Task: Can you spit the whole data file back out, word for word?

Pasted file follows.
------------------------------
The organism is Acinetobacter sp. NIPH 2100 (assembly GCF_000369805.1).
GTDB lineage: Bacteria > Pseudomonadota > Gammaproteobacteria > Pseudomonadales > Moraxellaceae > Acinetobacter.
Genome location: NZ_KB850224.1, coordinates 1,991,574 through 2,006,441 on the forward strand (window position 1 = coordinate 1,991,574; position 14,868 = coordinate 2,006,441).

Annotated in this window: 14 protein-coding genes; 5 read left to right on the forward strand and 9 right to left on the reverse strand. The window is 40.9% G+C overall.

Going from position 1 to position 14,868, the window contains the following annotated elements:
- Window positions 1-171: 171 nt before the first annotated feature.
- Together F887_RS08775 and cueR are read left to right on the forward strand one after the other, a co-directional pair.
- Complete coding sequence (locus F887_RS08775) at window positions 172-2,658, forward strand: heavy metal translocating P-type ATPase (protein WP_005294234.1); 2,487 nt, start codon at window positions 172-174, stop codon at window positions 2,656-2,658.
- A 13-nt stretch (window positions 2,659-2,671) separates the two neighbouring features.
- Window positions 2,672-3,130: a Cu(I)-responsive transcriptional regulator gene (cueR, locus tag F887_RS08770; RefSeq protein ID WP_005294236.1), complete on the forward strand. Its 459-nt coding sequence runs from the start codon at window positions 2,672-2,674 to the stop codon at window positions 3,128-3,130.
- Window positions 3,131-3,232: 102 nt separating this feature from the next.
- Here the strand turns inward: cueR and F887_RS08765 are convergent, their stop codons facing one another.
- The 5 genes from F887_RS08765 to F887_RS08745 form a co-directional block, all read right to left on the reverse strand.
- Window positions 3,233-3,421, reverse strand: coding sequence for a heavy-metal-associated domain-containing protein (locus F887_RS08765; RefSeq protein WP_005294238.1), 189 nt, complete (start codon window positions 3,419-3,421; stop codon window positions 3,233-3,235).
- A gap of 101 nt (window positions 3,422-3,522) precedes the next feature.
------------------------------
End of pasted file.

The organism is Acinetobacter sp. NIPH 2100 (assembly GCF_000369805.1).
GTDB lineage: Bacteria > Pseudomonadota > Gammaproteobacteria > Pseudomonadales > Moraxellaceae > Acinetobacter.
Genome location: NZ_KB850224.1, coordinates 1,991,574 through 2,006,441 on the forward strand (window position 1 = coordinate 1,991,574; position 14,868 = coordinate 2,006,441).

Annotated in this window: 14 protein-coding genes; 5 read left to right on the forward strand and 9 right to left on the reverse strand. The window is 40.9% G+C overall.

Going from position 1 to position 14,868, the window contains the following annotated elements:
- Window positions 1-171: 171 nt before the first annotated feature.
- Together F887_RS08775 and cueR are read left to right on the forward strand one after the other, a co-directional pair.
- Complete coding sequence (locus F887_RS08775) at window positions 172-2,658, forward strand: heavy metal translocating P-type ATPase (protein WP_005294234.1); 2,487 nt, start codon at window positions 172-174, stop codon at window positions 2,656-2,658.
- A 13-nt stretch (window positions 2,659-2,671) separates the two neighbouring features.
- Window positions 2,672-3,130: a Cu(I)-responsive transcriptional regulator gene (cueR, locus tag F887_RS08770; RefSeq protein ID WP_005294236.1), complete on the forward strand. Its 459-nt coding sequence runs from the start codon at window positions 2,672-2,674 to the stop codon at window positions 3,128-3,130.
- Window positions 3,131-3,232: 102 nt separating this feature from the next.
- Here the strand turns inward: cueR and F887_RS08765 are convergent, their stop codons facing one another.
- The 5 genes from F887_RS08765 to F887_RS08745 form a co-directional block, all read right to left on the reverse strand.
- Window positions 3,233-3,421, reverse strand: coding sequence for a heavy-metal-associated domain-containing protein (locus F887_RS08765; RefSeq protein WP_005294238.1), 189 nt, complete (start codon window positions 3,419-3,421; stop codon window positions 3,233-3,235).
- A gap of 101 nt (window positions 3,422-3,522) precedes the next feature.